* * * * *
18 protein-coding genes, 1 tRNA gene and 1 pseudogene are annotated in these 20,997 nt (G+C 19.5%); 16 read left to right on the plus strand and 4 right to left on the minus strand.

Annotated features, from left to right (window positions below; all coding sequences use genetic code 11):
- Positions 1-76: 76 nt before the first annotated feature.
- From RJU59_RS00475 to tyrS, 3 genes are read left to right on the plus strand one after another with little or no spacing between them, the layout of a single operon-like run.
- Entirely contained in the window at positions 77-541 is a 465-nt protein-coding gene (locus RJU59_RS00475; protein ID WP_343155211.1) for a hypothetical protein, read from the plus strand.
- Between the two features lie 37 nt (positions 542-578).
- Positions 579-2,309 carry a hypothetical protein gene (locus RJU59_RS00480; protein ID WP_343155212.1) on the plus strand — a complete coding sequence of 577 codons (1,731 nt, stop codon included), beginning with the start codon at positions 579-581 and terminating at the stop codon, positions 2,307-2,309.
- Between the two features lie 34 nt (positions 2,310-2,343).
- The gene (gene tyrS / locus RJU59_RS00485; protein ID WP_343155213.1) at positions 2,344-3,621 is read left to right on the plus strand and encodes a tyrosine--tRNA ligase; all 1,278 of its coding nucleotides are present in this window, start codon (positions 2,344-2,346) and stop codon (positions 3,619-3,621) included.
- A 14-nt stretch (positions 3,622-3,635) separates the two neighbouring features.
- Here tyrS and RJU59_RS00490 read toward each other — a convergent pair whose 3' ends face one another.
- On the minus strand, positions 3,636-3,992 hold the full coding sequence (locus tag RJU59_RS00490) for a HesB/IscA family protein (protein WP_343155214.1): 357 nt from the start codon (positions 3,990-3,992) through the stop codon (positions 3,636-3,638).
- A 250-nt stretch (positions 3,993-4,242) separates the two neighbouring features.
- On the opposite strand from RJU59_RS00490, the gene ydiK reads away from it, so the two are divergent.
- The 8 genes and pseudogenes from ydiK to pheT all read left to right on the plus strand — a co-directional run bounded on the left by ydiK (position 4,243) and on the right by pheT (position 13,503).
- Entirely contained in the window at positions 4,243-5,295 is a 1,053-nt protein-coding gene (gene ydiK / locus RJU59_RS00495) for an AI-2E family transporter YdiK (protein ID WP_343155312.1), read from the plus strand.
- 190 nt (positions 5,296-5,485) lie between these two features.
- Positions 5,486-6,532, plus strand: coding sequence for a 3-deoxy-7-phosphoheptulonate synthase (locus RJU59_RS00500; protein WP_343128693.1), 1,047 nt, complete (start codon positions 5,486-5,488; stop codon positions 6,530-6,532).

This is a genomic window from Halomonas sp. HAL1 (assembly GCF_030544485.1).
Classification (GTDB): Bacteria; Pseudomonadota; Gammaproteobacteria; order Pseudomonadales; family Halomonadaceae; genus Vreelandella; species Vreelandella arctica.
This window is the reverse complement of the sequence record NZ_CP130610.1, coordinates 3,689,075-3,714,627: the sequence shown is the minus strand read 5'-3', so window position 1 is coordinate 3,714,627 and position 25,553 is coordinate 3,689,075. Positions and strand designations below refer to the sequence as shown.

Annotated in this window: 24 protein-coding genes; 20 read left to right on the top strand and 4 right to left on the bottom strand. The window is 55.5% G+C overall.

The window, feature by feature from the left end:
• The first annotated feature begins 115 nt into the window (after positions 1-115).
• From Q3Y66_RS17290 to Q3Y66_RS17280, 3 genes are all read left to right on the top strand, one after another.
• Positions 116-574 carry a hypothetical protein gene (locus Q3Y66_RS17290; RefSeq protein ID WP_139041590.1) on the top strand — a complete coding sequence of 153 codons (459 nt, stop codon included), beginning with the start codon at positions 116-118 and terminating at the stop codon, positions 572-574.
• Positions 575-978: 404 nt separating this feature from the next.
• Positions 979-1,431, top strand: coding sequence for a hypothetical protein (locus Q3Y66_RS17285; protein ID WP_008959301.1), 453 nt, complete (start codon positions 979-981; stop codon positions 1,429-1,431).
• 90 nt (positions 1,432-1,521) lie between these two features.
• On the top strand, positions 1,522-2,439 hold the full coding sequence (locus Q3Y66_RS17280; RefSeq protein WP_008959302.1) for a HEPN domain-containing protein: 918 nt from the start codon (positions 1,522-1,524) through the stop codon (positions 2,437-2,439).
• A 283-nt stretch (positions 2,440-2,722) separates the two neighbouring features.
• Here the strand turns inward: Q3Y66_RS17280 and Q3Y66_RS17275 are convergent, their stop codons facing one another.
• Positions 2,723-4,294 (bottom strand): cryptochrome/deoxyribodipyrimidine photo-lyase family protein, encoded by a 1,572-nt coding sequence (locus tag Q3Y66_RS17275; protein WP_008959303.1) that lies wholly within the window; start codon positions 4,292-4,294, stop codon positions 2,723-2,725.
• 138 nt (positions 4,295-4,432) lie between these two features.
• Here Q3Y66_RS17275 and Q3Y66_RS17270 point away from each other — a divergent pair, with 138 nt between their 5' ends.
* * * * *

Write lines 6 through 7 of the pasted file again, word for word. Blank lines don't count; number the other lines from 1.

- Between the two features lie 37 nt (positions 542-578).
- Positions 579-2,309 carry a hypothetical protein gene (locus RJU59_RS00480; protein ID WP_343155212.1) on the plus strand — a complete coding sequence of 577 codons (1,731 nt, stop codon included), beginning with the start codon at positions 579-581 and terminating at the stop codon, positions 2,307-2,309.